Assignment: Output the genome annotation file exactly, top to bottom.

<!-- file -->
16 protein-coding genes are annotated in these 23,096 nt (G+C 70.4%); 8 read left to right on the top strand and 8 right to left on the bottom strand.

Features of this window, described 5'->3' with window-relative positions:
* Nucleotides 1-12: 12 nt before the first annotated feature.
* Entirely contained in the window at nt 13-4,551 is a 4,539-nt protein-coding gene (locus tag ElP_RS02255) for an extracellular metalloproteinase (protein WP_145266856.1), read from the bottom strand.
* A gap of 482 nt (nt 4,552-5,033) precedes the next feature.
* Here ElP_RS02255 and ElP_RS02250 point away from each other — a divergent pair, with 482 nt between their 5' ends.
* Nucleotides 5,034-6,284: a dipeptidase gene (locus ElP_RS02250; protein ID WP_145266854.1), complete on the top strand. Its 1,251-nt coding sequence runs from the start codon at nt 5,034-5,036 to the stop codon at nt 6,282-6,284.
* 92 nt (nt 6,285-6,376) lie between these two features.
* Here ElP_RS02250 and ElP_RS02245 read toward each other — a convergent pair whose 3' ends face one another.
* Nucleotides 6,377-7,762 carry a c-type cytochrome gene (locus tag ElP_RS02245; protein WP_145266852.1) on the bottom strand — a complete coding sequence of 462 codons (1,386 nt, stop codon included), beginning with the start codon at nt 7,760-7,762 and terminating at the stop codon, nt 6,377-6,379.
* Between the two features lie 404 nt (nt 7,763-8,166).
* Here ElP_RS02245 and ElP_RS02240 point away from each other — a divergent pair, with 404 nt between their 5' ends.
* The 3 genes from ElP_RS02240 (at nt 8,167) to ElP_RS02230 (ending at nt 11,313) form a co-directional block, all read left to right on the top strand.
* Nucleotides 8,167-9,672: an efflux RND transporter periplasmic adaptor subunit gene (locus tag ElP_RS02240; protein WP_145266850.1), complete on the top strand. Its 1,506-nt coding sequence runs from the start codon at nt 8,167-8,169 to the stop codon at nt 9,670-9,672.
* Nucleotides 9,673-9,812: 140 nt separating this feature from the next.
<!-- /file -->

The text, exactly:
16 protein-coding genes are annotated in these 23,096 nt (G+C 70.4%); 8 read left to right on the top strand and 8 right to left on the bottom strand.

Features of this window, described 5'->3' with window-relative positions:
* Nucleotides 1-12: 12 nt before the first annotated feature.
* Entirely contained in the window at nt 13-4,551 is a 4,539-nt protein-coding gene (locus tag ElP_RS02255) for an extracellular metalloproteinase (protein WP_145266856.1), read from the bottom strand.
* A gap of 482 nt (nt 4,552-5,033) precedes the next feature.
* Here ElP_RS02255 and ElP_RS02250 point away from each other — a divergent pair, with 482 nt between their 5' ends.
* Nucleotides 5,034-6,284: a dipeptidase gene (locus ElP_RS02250; protein ID WP_145266854.1), complete on the top strand. Its 1,251-nt coding sequence runs from the start codon at nt 5,034-5,036 to the stop codon at nt 6,282-6,284.
* 92 nt (nt 6,285-6,376) lie between these two features.
* Here ElP_RS02250 and ElP_RS02245 read toward each other — a convergent pair whose 3' ends face one another.
* Nucleotides 6,377-7,762 carry a c-type cytochrome gene (locus tag ElP_RS02245; protein WP_145266852.1) on the bottom strand — a complete coding sequence of 462 codons (1,386 nt, stop codon included), beginning with the start codon at nt 7,760-7,762 and terminating at the stop codon, nt 6,377-6,379.
* Between the two features lie 404 nt (nt 7,763-8,166).
* Here ElP_RS02245 and ElP_RS02240 point away from each other — a divergent pair, with 404 nt between their 5' ends.
* The 3 genes from ElP_RS02240 (at nt 8,167) to ElP_RS02230 (ending at nt 11,313) form a co-directional block, all read left to right on the top strand.
* Nucleotides 8,167-9,672: an efflux RND transporter periplasmic adaptor subunit gene (locus tag ElP_RS02240; protein WP_145266850.1), complete on the top strand. Its 1,506-nt coding sequence runs from the start codon at nt 8,167-8,169 to the stop codon at nt 9,670-9,672.
* Nucleotides 9,673-9,812: 140 nt separating this feature from the next.